I will never forget an experience I had when marketing for my old employer, a very large fast feeder. I was working on strategy to not only increase customer counts, but to do it in a way that gave cause for my local market customers to rave about things like our fresh food, superb service, family oriented experience and cleanliness, so in affect they would come back again and go out into their communities and spread the word (this was called word of mouth - you know, viral media before the term "viral" existed beyond describing a cold or flu). My boss told me not to execute any traffic generating activities until the operational procedures at my stores were excellent. Period. The point? Don't drive large amounts of customers to something that will prove out to be a bad experience. The short term gain in sales will turn into a long term loss for the brand and my stores. That sage advice was dually noted, I followed her direction, and consequently we had not just a short term gain, but long term positive gains across our entire local system, to the point where our local group of stores lead the entire national system in sales increases. Awards and bonuses were soon to follow. Score one for the good guys.

This has direct correlation to Jonathan's article. Another example - specifically a social media campaign I worked on (with our agency client) that garnered large sales increases for the end client. The client was yet again another national restaurant chain. They wanted to experiment in Facebook to see if/how they could get positive word of mouth AND increase sales, not just give away free product. Summary - very targeted and strategic media buy in Facebook, very well thought out coupon strategy distributed via Facebook and it was a long term solution, not a one time gimmick. A lot of detailed thought went into the coupon offers, how frequently they would be released, the redemption time frame, and how the stores would deal with the potential wave of customers redeeming the offers. Unfortunately, I feel like integration opportunity was lost ion this campaign, even though it was pitched to the client, they decided against updating or even optimizing their old brand web site for this big initiative. That was a missed opportunity in this guy's opinion. Results? Going from 3,000 likes on Facebook to 400,000+ in about 30 days. So what? Sales matter right? They experienced some of the largest sales increases in a decade and this campaign sustained over months. Could this have done even better with more integration through more online, in-store and traditional media channels? Of course, but the client, and more importantly their customers, were very pleased.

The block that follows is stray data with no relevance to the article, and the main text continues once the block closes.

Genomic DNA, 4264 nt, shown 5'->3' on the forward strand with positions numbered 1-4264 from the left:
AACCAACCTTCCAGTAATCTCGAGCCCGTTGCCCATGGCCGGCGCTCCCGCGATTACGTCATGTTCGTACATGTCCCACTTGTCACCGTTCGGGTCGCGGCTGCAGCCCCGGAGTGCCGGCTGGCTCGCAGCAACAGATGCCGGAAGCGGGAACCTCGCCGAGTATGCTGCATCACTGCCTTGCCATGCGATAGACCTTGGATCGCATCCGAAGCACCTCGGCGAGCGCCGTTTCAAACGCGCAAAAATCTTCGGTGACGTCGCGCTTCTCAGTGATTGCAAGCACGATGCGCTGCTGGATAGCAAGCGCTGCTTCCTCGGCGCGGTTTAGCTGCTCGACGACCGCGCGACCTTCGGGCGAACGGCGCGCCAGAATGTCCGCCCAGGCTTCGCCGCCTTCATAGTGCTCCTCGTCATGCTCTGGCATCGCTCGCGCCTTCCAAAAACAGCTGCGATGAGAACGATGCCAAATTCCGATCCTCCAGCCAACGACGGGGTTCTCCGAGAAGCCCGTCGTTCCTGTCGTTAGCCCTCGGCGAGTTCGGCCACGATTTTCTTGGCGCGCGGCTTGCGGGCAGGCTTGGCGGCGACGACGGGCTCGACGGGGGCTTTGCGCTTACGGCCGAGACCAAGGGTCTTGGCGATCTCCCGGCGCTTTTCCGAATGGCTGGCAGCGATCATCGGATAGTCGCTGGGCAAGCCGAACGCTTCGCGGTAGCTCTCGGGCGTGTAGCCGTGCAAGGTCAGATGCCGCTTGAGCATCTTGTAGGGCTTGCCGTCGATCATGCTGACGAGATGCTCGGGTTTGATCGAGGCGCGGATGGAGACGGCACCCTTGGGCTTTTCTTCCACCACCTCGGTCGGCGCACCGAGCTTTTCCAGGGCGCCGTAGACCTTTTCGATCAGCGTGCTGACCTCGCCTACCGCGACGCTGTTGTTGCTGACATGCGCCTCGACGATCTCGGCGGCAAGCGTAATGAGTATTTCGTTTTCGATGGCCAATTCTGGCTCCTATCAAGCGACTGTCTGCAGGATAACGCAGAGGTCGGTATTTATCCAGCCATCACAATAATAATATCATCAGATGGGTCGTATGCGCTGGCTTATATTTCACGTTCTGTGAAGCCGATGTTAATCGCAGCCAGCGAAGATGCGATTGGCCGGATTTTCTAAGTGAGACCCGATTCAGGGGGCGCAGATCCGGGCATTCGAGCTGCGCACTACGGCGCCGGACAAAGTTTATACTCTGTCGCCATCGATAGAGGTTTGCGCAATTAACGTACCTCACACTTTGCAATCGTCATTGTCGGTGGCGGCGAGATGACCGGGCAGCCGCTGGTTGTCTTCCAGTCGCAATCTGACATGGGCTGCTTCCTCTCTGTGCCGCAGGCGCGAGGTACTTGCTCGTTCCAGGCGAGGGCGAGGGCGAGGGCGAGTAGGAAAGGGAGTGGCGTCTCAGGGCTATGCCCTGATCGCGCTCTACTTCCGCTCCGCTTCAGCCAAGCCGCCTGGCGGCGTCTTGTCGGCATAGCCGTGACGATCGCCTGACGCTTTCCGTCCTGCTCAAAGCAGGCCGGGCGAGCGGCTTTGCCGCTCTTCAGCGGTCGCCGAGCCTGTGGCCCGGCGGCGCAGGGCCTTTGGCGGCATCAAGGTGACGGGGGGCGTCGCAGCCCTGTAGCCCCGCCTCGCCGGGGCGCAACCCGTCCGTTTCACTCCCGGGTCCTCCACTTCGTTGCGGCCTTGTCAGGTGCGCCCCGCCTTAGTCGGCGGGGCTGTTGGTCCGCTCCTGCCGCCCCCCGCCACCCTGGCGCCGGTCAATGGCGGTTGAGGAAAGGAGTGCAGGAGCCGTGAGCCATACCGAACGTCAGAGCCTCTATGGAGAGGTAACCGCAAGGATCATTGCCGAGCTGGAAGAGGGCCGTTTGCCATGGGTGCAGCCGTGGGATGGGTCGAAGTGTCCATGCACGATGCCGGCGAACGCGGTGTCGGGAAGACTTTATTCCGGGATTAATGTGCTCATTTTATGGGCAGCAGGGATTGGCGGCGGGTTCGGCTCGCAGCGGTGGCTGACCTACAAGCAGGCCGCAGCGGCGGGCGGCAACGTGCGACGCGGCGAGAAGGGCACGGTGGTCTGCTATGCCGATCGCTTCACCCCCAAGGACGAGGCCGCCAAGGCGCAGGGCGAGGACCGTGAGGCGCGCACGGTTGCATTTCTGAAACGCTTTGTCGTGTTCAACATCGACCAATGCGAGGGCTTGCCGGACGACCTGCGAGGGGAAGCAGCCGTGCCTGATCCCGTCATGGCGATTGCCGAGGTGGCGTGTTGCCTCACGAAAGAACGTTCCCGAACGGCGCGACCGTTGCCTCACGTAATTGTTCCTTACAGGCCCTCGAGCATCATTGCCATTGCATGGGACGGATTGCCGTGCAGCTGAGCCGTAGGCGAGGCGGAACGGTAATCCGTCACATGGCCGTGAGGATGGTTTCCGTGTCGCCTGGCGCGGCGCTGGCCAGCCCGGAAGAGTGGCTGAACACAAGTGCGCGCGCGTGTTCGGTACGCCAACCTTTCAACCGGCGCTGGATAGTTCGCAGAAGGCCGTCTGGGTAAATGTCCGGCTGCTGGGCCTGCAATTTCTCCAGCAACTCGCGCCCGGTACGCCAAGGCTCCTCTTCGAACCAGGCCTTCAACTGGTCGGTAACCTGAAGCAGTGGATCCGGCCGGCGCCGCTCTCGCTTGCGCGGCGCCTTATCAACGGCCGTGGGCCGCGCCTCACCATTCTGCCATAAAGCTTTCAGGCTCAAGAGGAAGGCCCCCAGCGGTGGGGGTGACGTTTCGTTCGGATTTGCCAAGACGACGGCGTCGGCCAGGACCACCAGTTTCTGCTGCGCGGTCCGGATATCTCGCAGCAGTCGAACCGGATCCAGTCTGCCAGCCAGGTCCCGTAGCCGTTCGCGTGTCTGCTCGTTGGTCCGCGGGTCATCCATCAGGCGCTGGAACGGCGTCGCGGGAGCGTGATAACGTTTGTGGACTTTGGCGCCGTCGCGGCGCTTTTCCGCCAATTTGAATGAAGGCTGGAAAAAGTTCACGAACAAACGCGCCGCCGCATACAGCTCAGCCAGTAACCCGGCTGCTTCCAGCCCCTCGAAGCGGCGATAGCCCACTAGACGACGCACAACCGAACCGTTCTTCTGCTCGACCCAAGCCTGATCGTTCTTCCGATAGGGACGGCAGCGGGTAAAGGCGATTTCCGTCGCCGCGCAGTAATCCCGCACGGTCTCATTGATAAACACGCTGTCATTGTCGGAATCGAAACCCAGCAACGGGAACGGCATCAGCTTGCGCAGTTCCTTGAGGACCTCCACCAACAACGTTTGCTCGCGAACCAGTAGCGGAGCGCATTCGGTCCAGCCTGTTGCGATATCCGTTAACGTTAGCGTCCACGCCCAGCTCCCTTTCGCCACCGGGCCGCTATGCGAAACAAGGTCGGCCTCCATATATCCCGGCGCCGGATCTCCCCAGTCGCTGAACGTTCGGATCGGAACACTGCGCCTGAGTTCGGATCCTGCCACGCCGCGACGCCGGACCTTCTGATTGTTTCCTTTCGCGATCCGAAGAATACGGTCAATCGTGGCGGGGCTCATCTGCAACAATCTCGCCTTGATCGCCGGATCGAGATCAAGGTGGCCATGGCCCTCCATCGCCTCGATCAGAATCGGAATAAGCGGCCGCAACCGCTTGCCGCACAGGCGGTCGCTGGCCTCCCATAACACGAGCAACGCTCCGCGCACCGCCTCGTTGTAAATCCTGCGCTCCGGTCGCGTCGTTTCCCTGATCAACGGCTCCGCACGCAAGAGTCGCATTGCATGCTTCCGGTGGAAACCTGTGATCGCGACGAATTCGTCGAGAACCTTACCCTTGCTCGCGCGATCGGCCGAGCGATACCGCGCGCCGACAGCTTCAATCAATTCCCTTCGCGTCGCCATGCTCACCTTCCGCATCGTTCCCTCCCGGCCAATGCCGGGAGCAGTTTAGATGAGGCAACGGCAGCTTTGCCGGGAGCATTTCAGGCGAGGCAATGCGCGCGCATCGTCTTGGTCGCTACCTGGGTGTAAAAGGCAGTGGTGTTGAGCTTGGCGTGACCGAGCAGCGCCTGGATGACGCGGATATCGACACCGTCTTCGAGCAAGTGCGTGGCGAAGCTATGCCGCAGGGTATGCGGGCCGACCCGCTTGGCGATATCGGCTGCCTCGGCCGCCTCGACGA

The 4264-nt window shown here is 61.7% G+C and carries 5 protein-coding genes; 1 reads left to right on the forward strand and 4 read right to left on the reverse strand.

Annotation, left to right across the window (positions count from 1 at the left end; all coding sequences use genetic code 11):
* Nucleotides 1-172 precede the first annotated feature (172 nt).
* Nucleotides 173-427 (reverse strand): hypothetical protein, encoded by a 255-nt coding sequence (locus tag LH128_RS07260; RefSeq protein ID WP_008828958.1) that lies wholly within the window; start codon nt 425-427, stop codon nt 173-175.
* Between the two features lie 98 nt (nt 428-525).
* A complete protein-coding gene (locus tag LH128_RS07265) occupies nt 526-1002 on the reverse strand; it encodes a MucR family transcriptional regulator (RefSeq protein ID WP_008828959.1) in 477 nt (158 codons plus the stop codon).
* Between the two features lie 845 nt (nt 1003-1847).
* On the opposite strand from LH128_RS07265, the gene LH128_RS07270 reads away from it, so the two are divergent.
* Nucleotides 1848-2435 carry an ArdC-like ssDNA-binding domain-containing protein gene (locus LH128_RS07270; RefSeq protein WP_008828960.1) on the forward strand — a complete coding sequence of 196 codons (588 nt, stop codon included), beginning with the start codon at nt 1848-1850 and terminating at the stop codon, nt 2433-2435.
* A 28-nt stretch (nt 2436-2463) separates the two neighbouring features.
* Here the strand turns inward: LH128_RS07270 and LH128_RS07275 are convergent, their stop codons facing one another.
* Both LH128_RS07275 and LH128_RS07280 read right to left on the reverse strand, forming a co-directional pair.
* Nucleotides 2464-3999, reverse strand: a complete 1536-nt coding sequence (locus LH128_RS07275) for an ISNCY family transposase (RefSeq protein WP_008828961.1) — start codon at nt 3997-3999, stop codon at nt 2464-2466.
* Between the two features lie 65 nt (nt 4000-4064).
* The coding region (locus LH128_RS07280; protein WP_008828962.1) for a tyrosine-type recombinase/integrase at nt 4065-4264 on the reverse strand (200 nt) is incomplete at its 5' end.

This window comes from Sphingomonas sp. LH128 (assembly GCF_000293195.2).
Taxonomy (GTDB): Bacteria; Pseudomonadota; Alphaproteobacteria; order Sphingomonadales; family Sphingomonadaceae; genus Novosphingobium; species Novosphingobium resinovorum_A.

Last example - and I did not work on this one. I had the TV on the other night, ABC, prime time. I saw a commercial during one of the breaks for Mastercard. It was a spot for entrepreneurs/small business owners. That is me! I am their audience. It was a great piece of storytelling. The spot was well-written, I related to their pitch, and they left me with a call to action to go to their web site to learn more. I want to the web site to learn more!! Success right? Nope major fail. The site was horrible - no reference at all to what they were promoting on the TV spot. None! No consistent branding, no consistent messaging and the experience was completely different. I bounced off the site in 20 seconds. No integration at all. No new customer at all. Mastercard spent a lot of money on that TV spot, it was well done. They spent a lot on the media, major network in prime time on a highly rated show, and they lost me at the web site. No integration whatsoever, no positive experience whatsoever and no new customer whatsoever.